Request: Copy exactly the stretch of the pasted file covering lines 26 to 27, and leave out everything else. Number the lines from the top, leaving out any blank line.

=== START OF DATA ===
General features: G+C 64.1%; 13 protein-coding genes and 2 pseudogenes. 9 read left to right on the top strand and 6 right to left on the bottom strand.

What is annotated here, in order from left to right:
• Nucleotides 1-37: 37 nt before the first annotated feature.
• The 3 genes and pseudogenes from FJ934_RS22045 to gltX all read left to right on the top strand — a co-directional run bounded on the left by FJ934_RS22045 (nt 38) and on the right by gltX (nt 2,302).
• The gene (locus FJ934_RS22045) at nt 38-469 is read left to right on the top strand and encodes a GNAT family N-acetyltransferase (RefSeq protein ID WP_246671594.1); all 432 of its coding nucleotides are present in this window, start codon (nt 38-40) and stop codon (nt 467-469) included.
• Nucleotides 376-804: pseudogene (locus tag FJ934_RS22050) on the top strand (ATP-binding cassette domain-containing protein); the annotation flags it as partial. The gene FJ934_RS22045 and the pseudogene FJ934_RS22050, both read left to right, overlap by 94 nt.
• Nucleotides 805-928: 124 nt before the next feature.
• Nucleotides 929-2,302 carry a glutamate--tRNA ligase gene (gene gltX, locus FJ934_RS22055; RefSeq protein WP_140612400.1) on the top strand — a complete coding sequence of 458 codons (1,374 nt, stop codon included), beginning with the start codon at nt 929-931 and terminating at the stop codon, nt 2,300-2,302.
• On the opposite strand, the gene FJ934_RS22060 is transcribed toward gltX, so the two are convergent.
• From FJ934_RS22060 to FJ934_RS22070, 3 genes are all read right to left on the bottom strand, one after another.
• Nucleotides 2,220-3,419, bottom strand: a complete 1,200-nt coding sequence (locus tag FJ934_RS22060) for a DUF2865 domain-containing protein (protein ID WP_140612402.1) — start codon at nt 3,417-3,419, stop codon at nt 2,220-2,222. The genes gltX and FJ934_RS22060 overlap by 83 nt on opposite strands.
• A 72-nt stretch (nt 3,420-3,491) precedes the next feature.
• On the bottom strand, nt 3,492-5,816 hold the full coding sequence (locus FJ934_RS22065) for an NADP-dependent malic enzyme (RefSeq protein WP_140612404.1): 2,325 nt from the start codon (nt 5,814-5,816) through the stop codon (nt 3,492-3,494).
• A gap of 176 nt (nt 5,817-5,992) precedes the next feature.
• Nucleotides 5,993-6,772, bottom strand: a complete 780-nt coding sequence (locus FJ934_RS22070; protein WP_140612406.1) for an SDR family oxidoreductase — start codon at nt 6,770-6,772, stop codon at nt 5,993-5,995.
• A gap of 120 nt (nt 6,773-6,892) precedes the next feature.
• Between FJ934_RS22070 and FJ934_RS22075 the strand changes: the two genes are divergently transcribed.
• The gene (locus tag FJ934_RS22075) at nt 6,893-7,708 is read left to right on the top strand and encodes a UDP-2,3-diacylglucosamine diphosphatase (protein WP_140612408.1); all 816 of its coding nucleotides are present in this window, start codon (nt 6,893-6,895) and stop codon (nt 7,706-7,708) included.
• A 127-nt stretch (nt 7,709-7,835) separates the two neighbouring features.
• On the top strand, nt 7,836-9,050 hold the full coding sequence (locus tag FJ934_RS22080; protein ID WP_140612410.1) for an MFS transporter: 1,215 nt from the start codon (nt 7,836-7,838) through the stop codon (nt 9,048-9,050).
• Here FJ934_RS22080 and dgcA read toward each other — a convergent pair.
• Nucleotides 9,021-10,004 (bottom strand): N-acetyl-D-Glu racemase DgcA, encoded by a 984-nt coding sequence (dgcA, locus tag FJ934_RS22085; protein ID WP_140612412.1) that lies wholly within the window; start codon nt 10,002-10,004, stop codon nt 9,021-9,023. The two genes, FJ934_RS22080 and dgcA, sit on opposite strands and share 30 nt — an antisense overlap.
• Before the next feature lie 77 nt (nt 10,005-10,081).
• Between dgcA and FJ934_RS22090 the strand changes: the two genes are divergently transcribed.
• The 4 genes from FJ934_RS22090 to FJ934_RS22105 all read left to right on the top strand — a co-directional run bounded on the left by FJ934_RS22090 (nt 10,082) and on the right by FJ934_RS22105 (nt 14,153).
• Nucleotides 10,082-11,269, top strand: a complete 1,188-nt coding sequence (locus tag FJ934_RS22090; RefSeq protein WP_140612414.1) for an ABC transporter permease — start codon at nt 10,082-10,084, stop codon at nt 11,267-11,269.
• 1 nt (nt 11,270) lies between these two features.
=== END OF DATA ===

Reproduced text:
• Nucleotides 10,082-11,269, top strand: a complete 1,188-nt coding sequence (locus tag FJ934_RS22090; RefSeq protein WP_140612414.1) for an ABC transporter permease — start codon at nt 10,082-10,084, stop codon at nt 11,267-11,269.
• 1 nt (nt 11,270) lies between these two features.